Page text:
I documented the phenomenal transformation of my triglycerides (TGs) and HDL cholesterol (HDL-C) over the last 35 years in Retrospective #281. Okay, mock me, but this obsessive record keeping does have redeeming value: it gives an objective picture of changes brought about by my diet. The changes started in 2002 when, on my doctor’s advice, I began to eat Very Low Carb to lose weight. He said, as we walked down the hall, “It might even help your diabetes.”
He was “right as rain,” of course. Besides eventually losing 170 pounds, I was able to stop taking almost all of my oral diabetes meds. My daily fasting blood sugars are now consistently under 100, something I hadn’t seen in the previous 16 years of eating a “balanced” diet and leaving my diabetes care to my doctor and prescription meds. My A1c’s dropped to the mid 5s, my blood pressure improved from 130/90 to 110/70 on fewer meds, and my hsCRP, an inflammation marker, went from “high” to “low” risk of CVD. Finally, my lipid (Cholesterol) panel dramatically improved, specifically HDL-C and TGs, while my Total Cholesterol and LDL-C were stable.Figure #4, shows a composite history of my HDL-C and TG values over this 35-year odyssey.
About a year after starting to eat Very Low Carb, although already 60 pounds lighter, my doctor started me on a high dose statin. It was warranted, he said, by the guidelines. I was both a long-time Type 2 (since 1986), and I was, he said, at “high” risk for cardiovascular disease. And I was still morbidly obese.As Figure #5 shows, the statin “worked” in the sense that it lowered both my Total Cholesterol (TC) and LDL Cholesterol (LDL-C) dramatically. Note that before starting on a statin, my TC and LDL-C were “borderline” and “slightly high” respectively. Thirty-two TCs averaged 195 and twenty-eight LDLs averaged 131. These are both “typical” for people who have been eating the Standard American or “Western” Diet for a long time. But for diagnosed Type 2s, who are at higher risk of CVD, an LDL target <100 is recommended. For Type 2s with diagnosed CVD, the goal is <70.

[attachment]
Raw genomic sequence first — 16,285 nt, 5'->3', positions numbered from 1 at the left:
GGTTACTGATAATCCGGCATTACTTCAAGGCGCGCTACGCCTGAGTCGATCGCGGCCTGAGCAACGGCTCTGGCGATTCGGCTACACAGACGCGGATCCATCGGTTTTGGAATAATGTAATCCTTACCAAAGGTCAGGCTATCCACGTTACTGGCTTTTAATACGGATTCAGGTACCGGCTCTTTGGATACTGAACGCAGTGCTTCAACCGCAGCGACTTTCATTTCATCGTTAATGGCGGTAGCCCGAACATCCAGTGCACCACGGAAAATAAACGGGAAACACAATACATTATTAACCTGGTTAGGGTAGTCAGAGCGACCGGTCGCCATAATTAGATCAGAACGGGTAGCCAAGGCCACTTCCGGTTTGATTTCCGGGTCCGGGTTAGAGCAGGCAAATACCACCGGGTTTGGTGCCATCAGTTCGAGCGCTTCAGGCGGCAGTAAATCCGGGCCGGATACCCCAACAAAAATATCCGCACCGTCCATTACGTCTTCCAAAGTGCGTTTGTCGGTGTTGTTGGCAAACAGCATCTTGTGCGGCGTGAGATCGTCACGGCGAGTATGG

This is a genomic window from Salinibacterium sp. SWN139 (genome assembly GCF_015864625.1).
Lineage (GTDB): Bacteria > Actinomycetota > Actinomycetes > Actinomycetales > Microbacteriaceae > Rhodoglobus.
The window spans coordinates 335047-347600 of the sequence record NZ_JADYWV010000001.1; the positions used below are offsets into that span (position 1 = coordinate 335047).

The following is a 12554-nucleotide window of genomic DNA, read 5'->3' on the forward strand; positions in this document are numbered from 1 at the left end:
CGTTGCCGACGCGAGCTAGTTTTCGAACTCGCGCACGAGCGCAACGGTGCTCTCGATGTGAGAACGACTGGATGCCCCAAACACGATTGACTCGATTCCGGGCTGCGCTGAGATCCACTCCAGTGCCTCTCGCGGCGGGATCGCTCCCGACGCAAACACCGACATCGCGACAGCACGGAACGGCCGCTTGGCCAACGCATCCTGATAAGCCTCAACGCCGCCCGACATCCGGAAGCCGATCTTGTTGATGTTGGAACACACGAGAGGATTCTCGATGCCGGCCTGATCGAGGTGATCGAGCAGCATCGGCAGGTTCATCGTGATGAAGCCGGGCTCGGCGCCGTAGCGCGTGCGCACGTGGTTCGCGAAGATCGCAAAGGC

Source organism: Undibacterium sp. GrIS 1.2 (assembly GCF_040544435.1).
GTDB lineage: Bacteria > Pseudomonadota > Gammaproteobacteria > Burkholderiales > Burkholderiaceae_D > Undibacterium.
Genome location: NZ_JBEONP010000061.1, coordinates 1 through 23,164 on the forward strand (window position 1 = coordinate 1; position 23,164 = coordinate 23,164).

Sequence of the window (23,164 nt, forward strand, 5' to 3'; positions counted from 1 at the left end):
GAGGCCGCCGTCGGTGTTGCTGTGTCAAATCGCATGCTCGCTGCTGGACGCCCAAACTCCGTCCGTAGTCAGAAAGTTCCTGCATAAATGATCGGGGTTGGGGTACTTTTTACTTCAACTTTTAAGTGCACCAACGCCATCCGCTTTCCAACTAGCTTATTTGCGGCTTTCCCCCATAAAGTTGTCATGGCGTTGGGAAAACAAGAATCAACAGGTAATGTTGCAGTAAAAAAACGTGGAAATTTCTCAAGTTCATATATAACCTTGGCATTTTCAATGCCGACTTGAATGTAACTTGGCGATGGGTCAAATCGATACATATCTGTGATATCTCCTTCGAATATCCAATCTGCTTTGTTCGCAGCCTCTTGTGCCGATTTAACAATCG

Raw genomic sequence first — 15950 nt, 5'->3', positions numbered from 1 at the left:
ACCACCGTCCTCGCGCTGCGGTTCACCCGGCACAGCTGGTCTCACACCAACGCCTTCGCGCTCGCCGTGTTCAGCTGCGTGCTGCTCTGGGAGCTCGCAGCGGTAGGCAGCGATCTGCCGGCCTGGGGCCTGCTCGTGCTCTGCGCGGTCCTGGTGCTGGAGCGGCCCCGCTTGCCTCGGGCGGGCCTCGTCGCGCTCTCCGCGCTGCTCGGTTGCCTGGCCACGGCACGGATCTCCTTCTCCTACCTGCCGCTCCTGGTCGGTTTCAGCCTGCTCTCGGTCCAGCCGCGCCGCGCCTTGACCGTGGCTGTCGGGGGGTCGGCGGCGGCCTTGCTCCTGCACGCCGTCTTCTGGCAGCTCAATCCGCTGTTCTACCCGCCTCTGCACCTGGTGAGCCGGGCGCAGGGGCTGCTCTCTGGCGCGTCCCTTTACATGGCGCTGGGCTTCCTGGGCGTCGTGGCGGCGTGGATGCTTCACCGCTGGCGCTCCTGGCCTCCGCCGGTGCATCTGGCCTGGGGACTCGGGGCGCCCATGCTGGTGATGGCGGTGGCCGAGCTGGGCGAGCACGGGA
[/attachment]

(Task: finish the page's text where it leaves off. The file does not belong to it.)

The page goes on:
During the five years (12/03 – 10/08) that I took a statin, my TC averaged 125 and my LDL averaged 58 (average of 20 lab tests). You might fairly conclude that the statin worked perhaps too well. Meantime, On Richard K. Bernstein’s 6-12-12 diabetes diet, a Very Low Carb program I began in September 2006, I had lost another 100 pounds in under a year. As a consequence of eating VLC, over the course of 5 years, I had lost 170 pounds, my blood pressure had dropped to below goal, my HDL had more than doubled and my triglycerides had dropped by more than two-thirds.
So, after all my risk factors had improved so dramatically, and all had stabilized, after 10 more months now on low-dose simvastatin, my DOCTOR suggested that I STOP taking statins. Again, see Retrospective #9, “Metabolic Syndrome,” and Retrospective #25, “Understanding You Lipid Panel,” to understand his rationale.
After stopping the statin, my TC increased to 214 and my LDL increased to 125 (average of 19 tests), versus 195 and 131 before. But while both are still “borderline” by the standard, neither is now of any concern to my doctor. Nor should they be, because of my greatly improved HDL-C and triglycerides. Remember, the old Friedewald formula for calculating LDL: LDL = TC - HDL - TG/5. In 2018, Quest switched to Martin/Hopkins which produces a higher LDL for most people (but not for me, due to my very low triglycerides). PS: If you have a high calculated LDL, it may be due to your high triglycerides. Request a direct measurement to confirm it, OR eat Very Low Carb to lower your triglycerides.We will also describe some hypotheses and recent scientific studies regarding using triglycerides alone to track and monitor CVD risk…which brings me back to Figure #4 in this post (above) and to Figure #3 in Retrospective #281. If you are persuaded by these data and want to lower your triglycerides (and raise your HDL-C, since they are, as I have shown, inversely related), then I hope you will consider eating Very Low Carb with fish oil supplementation, and of course eating a can of delicious Brisling sardines in extra virgin olive oil (EVOO) for lunch every day, as I did. LOL.